There must be nothing in the world as bone-chilling as finding that you’ve become one of Taylor Swift’s enemies. Plenty of celebrities can mobilize fans to harass people or companies, but Swift doesn’t even need to. She just sits back and waits for you to be hoisted by your own petard…at which point she’ll toss in a few more petards for good measure, ensuring that your hosting will be felt for generations. Today, Swift has set her sights on a familiar target: her former label Big Machine Records and its new owner Scooter Braun, who she’s been feuding with ever since Braun (the man who was allegedly whispering in Kanye West’s ear when he did all of the stuff that he and Swift fought over) paid a huge amount of cash for Big Machine and control of all of the music Swift recorded before last year’s Lover.
This time around, the issue is that a listing for a new Taylor Swift live album, Live From Clear Channel 2008, started popping up on streaming services and digital stories recently. Fans reached out to Swift to see what was up, and she revealed that the live album is a recording she did when she was 18 that Braun and Big Machine are now preparing to release without her approval. Swift dropped this reveal in a predictably scathing post on Instagram Stories—meaning it was only for her true fans and anyone willing to sign up for Instagram and figure out how to access Instagram Stories—in which she theorizes that Braun and the other financial backers that helped him scrounge up $330 million for control of her back catalog (including “the Soros family and The Carlyle Group) have “seen the latest balance sheets” and realized that they need to start making a return on their enormous investment.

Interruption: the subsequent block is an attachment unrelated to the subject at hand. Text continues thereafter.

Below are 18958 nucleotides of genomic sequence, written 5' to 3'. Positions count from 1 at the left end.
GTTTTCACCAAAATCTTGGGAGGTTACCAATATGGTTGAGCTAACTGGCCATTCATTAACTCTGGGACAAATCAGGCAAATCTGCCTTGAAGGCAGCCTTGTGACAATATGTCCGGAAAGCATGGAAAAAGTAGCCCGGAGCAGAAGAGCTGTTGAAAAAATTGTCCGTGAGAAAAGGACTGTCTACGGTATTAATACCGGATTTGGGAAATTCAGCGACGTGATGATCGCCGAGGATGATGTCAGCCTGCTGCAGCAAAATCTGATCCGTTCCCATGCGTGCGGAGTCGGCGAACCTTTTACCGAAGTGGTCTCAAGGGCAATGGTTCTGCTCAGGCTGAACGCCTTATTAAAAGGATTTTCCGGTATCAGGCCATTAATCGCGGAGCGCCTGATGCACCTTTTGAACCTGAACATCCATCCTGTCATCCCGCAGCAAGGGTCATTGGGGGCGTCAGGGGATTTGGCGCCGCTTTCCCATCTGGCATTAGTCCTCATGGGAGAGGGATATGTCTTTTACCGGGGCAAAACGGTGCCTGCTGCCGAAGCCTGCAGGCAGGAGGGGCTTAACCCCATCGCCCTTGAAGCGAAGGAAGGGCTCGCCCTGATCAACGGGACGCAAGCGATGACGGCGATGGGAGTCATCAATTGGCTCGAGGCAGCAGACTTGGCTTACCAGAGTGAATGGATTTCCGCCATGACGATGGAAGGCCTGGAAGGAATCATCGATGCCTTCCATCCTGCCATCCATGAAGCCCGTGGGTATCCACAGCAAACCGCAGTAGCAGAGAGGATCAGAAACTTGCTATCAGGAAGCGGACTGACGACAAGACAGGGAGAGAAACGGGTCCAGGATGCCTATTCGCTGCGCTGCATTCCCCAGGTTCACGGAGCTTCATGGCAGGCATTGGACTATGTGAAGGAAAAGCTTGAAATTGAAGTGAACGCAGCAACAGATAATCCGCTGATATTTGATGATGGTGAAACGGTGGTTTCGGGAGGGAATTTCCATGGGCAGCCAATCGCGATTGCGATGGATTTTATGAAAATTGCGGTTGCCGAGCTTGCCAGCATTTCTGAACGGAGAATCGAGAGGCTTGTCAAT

She also says that the idea of quietly releasing this “new” album without her approval (which, to be fair, Braun does not legally need to obtain) in the middle of the coronavirus pandemic is “another case of shameless greed” that is “so tasteless, but very transparent.” Meanwhile, it’s worth pointing out that this kind of passionate defense of her art and her autonomy as an artist is very good for Swift’s brand and her reputation as someone who will fight anyone who tries to take advantage of her. We’re not saying Swift is putting on a little kayfabe for the folks at home and isn’t as upset about this as her message suggests, we’re just saying that we get it.